Negotiations over a new Illinois state budget have recently come to a screeching halt. Illinois’ elected leaders aren’t even meeting despite a looming deadline of Dec. 31 before the state once again has no budget.
Gov. Bruce Rauner canceled Thursday’s scheduled meeting with top Democratic and Republican lawmakers. While talking with reporters, Rauner said Democrats want to talk about the budget without saying how much they want to spend.
“There’s a lot of stalling going on and what we’ve gotta do is just focus like a laser, focus like a laser on getting a balanced budget with reforms so that (we) protect our taxpayers and grow jobs,” Rauner said.
Rauner has criticized Illinois’ business climate since taking office in 2014, mandating lawmakers agree to changes in the state’s workers compensation regulations, term limits for lawmakers, a property tax freeze and changes to collective bargaining rights.
Rauner said those economic changes would bring in new businesses, helping the state’s finances in the long-term.
Democrats have said the governor is responsible for introducing budgets, not individual lawmakers. They have not agreed to any elements of Rauner’s pro-business, union-weakening agenda, stressing his policies would hurt the state’s working class.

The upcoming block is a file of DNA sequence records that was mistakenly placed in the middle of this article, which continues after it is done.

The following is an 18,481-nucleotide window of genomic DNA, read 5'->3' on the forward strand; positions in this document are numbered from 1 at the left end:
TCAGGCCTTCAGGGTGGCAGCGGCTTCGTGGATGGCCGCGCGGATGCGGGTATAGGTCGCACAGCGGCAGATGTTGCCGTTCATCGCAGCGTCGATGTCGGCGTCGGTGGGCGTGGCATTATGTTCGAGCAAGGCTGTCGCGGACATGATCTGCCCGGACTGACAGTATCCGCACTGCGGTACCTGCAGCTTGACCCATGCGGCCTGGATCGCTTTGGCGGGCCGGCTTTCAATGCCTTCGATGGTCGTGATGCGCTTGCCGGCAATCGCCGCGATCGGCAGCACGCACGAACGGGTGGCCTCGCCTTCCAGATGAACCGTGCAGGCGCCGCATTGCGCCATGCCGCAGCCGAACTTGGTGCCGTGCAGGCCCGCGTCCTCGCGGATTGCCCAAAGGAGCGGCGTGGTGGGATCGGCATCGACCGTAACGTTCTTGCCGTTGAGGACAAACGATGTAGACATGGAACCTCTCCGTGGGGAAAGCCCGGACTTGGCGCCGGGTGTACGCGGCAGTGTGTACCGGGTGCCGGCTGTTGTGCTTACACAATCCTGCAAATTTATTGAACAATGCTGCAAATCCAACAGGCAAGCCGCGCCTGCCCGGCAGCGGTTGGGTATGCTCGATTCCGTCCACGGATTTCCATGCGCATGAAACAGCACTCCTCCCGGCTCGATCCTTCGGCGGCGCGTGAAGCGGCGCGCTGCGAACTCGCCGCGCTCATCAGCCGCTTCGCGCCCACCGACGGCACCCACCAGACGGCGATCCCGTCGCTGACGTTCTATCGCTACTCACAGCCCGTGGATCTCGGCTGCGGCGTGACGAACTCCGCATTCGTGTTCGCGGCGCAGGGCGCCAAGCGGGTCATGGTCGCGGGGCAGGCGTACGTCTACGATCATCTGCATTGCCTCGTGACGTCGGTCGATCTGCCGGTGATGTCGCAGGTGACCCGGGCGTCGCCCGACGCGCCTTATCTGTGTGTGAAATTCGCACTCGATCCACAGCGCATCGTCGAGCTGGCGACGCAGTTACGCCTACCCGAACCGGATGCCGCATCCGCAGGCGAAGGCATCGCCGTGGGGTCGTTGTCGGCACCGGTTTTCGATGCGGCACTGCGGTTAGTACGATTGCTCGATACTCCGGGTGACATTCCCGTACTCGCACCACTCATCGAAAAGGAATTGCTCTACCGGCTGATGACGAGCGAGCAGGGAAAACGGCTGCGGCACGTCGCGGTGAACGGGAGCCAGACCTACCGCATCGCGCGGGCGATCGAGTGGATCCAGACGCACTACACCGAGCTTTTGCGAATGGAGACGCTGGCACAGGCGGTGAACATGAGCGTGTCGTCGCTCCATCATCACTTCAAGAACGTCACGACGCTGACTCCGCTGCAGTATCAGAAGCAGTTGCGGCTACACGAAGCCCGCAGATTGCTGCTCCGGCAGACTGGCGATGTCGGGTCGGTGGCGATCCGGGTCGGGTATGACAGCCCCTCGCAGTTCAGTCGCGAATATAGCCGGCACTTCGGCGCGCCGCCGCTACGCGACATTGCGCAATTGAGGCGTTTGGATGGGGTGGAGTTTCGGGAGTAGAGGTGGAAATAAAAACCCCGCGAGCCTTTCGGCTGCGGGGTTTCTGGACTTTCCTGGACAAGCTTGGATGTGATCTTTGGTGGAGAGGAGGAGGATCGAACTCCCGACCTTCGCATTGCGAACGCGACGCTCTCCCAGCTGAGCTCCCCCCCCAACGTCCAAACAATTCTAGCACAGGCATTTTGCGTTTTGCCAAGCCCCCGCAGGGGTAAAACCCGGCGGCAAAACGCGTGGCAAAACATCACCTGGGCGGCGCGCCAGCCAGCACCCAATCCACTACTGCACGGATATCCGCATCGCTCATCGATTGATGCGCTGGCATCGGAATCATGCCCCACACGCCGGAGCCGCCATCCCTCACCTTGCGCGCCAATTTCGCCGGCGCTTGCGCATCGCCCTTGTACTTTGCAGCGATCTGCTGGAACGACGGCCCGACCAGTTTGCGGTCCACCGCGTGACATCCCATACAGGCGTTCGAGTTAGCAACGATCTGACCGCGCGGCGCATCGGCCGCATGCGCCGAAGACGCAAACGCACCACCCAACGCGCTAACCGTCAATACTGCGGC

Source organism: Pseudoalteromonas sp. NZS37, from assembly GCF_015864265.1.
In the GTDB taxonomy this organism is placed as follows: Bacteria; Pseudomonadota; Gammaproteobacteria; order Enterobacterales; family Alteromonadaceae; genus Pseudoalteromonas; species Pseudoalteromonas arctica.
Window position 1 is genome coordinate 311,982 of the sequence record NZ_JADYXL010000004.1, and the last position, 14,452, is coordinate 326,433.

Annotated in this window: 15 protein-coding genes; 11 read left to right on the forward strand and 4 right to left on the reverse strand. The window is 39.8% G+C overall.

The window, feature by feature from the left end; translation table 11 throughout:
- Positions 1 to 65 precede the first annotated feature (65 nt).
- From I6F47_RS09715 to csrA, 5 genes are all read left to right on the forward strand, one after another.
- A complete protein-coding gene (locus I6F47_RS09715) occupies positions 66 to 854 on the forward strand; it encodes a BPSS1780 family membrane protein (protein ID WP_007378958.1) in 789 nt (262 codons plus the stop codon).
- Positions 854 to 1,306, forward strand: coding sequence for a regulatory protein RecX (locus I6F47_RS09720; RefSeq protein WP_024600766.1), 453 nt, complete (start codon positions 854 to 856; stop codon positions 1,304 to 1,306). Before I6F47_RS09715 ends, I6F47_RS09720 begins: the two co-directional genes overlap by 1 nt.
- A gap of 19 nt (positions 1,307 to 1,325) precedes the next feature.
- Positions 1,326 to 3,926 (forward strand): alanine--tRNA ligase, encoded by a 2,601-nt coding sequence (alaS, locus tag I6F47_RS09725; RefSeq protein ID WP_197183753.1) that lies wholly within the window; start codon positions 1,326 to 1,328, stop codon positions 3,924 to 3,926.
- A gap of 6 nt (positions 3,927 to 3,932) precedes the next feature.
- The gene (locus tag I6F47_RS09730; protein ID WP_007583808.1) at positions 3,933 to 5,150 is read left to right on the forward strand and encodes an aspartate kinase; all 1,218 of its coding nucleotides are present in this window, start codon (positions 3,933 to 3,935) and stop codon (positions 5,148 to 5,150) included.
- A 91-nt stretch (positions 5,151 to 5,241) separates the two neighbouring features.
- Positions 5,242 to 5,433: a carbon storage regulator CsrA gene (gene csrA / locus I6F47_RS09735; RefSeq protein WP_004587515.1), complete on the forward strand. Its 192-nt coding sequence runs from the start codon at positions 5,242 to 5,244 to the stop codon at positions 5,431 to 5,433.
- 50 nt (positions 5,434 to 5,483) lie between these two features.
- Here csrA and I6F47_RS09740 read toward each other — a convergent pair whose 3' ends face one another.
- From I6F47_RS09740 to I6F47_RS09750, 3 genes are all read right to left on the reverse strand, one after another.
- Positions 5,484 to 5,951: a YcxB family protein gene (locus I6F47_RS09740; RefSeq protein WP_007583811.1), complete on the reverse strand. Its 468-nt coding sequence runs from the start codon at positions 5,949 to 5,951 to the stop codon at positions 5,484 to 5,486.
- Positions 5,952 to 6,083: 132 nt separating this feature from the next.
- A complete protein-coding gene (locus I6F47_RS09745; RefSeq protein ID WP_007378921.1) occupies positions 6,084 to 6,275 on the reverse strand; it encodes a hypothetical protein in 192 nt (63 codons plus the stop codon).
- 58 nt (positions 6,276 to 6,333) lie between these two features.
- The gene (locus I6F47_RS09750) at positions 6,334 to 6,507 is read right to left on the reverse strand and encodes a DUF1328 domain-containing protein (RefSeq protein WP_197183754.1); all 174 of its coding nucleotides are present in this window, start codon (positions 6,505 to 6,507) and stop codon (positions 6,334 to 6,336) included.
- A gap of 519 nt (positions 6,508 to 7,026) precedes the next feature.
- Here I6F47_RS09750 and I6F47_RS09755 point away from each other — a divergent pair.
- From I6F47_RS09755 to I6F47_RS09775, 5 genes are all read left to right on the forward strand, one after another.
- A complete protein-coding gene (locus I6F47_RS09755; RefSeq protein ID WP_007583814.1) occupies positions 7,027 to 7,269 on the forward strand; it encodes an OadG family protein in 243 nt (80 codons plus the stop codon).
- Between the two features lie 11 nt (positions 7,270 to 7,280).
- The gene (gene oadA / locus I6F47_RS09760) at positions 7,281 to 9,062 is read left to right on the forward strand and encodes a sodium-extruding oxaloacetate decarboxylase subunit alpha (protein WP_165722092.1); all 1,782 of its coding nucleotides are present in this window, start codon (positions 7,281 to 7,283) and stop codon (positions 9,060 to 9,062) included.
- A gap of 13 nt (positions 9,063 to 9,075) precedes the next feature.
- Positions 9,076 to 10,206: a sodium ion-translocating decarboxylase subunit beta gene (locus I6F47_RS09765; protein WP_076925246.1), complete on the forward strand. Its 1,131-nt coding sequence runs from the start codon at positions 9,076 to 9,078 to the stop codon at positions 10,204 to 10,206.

After Rauner canceled Thursday’s leaders meeting, a spokesman for House Speaker Michael Madigan wouldn’t guess when they will meet again.
“I don’t do predictions,” said Madigan spokesman Steve Brown. “We’re gonna try to understand and examine the governor’s actions.”
Meantime, the state’s backlog of bills has rapidly grown and is close to reaching $11 billion, according to the Illinois comptroller’s office.
Last year, the Illinois went a full year without a state budget. During that time, judges demanded the state pay for Medicaid and employee salaries, keeping a vast majority of state government open.
But public universities and social services did not have court mandates to be paid and took the biggest financial hits. If legislative leaders and Rauner do not reach an agreement by the end of the month, those two sectors are likely to be hit financially once again.
Tony Arnold covers Illinois politics for WBEZ. Follow him @tonyjarnold.